Saying the deal was very unfair to America, Trump added, “This is not what we need.”
As CBS2’s Dick Brennan reported, Trump characterized the Paris accord as a massive redistribution of wealth from the U.S. to other countries. He said it will cost key jobs in the U.S. and send them overseas.
President insisted the accord puts the U.S. at a great disadvantage, and will cost the U.S. economy what he called a vast fortune.
“The cost to the economy is at this time would be $3 trillion in lost GDP and six and a half million industrial jobs,” Trump said.
But Trump said the U.S. will begin negotiations to reenter the accord on terms he said will be fair to the United States.
“We will see if we can make a deal that’s fair,” Trump said from the White House Rose Garden. “And, if we can, that’s great. And if we can’t, that’s fine.”
Vice President Mike Pence introduced Trump in the Rose Garden Thursday and said Trump is “choosing to put American jobs and American consumers first” with his announcement that the U.S. will withdraw from the Paris accord.
Pence praised Trump’s leadership and said Trump is “Is choosing to put the forgotten men and women of America first.”
“The United States under the Trump administration will continue to be the cleanest and most environmentally friendly country on Earth. We’ll be the cleanest. We’re going to have the cleanest air. We’re going to have the cleanest water. We will be environmentally friendly but we’re not going to put our businesses out of work. We’re not going to lose our jobs. We’re going to grow. We’re going to grow rapidly.”
Trump added, “I was elected to represent the citizens of Pittsburgh, not Paris.”
Pittsburgh Mayor Bill Peduto responded via Twitter:
The 2015 agreement to fight global warming by reducing carbon emissions was signed by former President Barack Obama. But Trump said other nations will have an unfair advantage over the U.S.
“China will be allowed to build more coal plants, so we can’t build the plants, but they can,” Trump said.
Twenty-five major corporations urged the president to stick with the agreement. They took out a full-page ad in the New York Times Thursday, arguing that the agreement generates jobs and economic growth and warning that withdrawing could expose the U.S. to retaliatory measures.
In a statement, Obama said the Trump administration is joining a “small handful of nations that reject the future.”
Meanwhile, Gov. Andrew Cuomo announced Thursday that he will join the governors of California and Washington state to form a new United States Climate Alliance.
“The White House’s reckless decision to withdraw from the Paris Accord has devastating repercussions not only for the United States, but for our planet,” Cuomo said in a statement. “This administration is abdicating its leadership and taking a backseat to other countries in the global fight against climate change. New York State is committed to meeting the standards set forth in the Paris Accord regardless of Washington’s irresponsible actions. We will not ignore the science and reality of climate change, which is why I am also signing an Executive Order confirming New York’s leadership role in protecting our citizens, our environment, and our planet.”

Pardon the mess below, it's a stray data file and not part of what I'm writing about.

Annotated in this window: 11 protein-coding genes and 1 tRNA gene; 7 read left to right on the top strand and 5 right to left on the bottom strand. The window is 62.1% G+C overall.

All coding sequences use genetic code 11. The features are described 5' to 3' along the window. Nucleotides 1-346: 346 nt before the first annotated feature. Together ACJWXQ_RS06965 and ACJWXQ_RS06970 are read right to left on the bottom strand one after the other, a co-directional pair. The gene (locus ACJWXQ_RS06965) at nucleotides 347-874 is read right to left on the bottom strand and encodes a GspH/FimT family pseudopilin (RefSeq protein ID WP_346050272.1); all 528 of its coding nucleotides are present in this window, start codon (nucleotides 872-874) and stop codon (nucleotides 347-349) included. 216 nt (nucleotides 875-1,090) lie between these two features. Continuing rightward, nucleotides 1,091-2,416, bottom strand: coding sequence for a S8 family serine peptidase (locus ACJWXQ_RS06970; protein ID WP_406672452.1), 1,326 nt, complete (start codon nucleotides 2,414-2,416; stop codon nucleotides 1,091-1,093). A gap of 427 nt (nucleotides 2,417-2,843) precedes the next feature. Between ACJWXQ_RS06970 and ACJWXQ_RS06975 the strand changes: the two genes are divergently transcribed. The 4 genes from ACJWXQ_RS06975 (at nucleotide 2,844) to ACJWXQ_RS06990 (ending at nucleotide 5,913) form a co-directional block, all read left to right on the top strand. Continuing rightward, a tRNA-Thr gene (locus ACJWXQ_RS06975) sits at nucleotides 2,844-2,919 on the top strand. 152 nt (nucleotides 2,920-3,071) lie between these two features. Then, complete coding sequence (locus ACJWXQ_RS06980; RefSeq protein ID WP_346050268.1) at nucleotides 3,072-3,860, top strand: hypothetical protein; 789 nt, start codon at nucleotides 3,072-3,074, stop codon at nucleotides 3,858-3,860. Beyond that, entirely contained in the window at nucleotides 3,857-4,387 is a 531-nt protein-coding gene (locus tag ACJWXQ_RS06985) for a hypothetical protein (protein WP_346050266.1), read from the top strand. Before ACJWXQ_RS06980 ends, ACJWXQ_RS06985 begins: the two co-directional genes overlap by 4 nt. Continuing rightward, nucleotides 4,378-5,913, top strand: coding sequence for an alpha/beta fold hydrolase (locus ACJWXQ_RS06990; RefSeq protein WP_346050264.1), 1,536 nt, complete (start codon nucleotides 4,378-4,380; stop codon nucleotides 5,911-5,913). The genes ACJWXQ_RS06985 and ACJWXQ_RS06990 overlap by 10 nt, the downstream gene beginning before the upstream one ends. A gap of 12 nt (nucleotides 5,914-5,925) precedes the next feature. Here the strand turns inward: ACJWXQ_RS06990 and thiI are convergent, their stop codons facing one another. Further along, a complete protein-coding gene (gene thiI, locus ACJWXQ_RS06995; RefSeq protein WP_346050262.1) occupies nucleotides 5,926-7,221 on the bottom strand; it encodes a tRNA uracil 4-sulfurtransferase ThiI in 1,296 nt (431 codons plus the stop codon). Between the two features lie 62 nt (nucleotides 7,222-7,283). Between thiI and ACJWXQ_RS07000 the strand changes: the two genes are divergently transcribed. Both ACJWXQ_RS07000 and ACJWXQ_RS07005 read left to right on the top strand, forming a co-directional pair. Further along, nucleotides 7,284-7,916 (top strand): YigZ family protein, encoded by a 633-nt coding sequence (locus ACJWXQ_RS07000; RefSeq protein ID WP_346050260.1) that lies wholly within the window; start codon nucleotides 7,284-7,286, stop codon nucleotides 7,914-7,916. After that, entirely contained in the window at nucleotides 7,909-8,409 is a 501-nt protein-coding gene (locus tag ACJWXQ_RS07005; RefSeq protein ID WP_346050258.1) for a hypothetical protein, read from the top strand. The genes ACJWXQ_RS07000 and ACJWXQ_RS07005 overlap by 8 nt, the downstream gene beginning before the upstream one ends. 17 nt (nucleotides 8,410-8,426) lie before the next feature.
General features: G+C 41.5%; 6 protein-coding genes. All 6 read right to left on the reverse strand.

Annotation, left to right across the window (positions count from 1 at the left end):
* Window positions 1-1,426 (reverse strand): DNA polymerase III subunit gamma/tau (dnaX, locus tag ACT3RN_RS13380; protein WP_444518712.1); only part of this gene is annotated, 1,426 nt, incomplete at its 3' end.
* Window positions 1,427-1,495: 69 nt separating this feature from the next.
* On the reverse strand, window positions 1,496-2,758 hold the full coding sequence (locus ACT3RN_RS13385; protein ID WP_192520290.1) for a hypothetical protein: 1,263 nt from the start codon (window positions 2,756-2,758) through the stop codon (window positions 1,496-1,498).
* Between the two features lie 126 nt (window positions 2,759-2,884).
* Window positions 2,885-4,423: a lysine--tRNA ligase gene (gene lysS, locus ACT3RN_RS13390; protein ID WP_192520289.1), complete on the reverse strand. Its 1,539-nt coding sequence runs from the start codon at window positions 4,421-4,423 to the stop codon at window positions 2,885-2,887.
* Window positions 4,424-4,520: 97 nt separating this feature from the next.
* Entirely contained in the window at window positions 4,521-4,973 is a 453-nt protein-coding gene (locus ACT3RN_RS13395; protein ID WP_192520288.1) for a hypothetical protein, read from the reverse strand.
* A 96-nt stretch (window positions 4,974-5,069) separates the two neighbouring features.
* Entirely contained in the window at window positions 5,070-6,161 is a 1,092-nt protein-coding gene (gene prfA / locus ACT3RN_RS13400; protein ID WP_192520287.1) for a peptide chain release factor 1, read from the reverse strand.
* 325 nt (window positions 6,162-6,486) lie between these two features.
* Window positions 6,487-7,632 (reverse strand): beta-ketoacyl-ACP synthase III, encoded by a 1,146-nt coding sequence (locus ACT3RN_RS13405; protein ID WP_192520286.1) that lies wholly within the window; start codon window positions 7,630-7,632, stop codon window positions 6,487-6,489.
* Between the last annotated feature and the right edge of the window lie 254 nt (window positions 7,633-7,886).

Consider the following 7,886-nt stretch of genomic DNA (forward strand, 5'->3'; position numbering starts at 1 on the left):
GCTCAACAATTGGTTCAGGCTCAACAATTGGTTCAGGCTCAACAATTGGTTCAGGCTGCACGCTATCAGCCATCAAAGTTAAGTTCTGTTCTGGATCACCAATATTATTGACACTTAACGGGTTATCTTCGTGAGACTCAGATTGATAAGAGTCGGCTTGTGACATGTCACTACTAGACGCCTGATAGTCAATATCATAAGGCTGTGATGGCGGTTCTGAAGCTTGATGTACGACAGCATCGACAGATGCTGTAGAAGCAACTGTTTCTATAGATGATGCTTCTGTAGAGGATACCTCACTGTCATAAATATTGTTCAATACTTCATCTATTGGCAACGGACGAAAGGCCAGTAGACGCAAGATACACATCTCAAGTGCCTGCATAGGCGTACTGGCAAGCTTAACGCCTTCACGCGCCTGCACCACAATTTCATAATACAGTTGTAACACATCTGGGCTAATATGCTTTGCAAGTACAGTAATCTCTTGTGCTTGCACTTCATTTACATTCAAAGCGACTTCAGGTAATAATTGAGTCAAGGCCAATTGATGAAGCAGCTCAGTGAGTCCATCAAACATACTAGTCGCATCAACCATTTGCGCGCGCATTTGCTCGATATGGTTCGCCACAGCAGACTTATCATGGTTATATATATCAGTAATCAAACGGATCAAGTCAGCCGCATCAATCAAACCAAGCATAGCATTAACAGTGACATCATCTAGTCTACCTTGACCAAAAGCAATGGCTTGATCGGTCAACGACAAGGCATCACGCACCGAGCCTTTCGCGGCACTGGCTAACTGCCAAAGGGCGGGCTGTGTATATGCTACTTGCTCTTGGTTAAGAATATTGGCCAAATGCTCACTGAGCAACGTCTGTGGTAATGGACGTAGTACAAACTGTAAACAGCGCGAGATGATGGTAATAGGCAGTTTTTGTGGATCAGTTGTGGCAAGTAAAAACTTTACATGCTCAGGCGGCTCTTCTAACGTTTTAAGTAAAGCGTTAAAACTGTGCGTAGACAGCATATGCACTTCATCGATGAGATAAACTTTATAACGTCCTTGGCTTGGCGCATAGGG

U.S. Senate Minority Leader Charles Schumer (D-N.Y.) said the move will directly threaten New York.
“I think withdrawing from the Paris Accord is an historic, monumental mistake that we will pay the price for for the next several generations. We will pay the price here on Long Island in New York as coastlines get flooded. The kind of thing we saw at Sandy could become a regular occurrence,” Schumer said.
U.S. Sen. Kirsten Gillibrand (D-N.Y.) also slammed Trump’s decision in a statement.
“This decision by President Trump to leave the Paris Accord is irresponsibly shortsighted and harmful to the United States, she said. “There is no credible doubt that climate change is real and is caused by human activity. Our children’s generation will have to deal with the potentially catastrophic effects of this shortsighted and dangerous decision to leave the Paris Accord, and I urge all New Yorkers and all Americans who care about our health, our security, and our economy to raise their voices and speak out forcefully against this decision.”
Julie Pullen, a professor of oceanography at the Stevens Institute of Technology in Hoboken, calls abandoning the Paris accord “a tragedy for the nation and for the planet.”
“To lose security on a planetary scale like that would be devastating,” Pullen told WCBS 880’s Rich Lamb.
She says for New York City the result of pulling out the agreement is clear.
“Water level rises, more frequent flooding, not just from every day what they call ‘nuisance flooding’ in a lot of places, but the storm surges that come with major events will also contribute to sea-level rise that we’ve never seen before on unprecedented scales,” Pullen said.
Meanwhile, 61 mayors from across the U.S. – including Mayor Bill de Blasio – announced a pledge to adopt and uphold the Paris accord goals. Los Angeles Mayor Eric Garcetti, Chicago Mayor Rahm Emanuel, Boston Mayor Martin Walsh, Philadelphia Mayor Jim Kenney, Seattle Mayor Ed Murray, Austin Mayor Steve Adler, and San Francisco Mayor Ed Lee were among the others who signed on.
De Blasio said that pulling out of the deal, as he put it, would be “horribly destructive to the earth.”
The mayor said he plans to sign an executive order maintaining New York City’s commitment to the Paris agreement, saying New York will partner with cities big and small across the country to do the same.
Late Thursday, the spire at One World Trade Center was illuminated in green in honor of the Paris accord, as directed by Cuomo.
Elon Musk has also resigned from Trump’s advisory committee in the wake of the pullout.
Trump also apparently ignored the advice of his daughter, Ivanka, who supports the accord.
Abandoning the pact was one of Trump’s principal campaign pledges.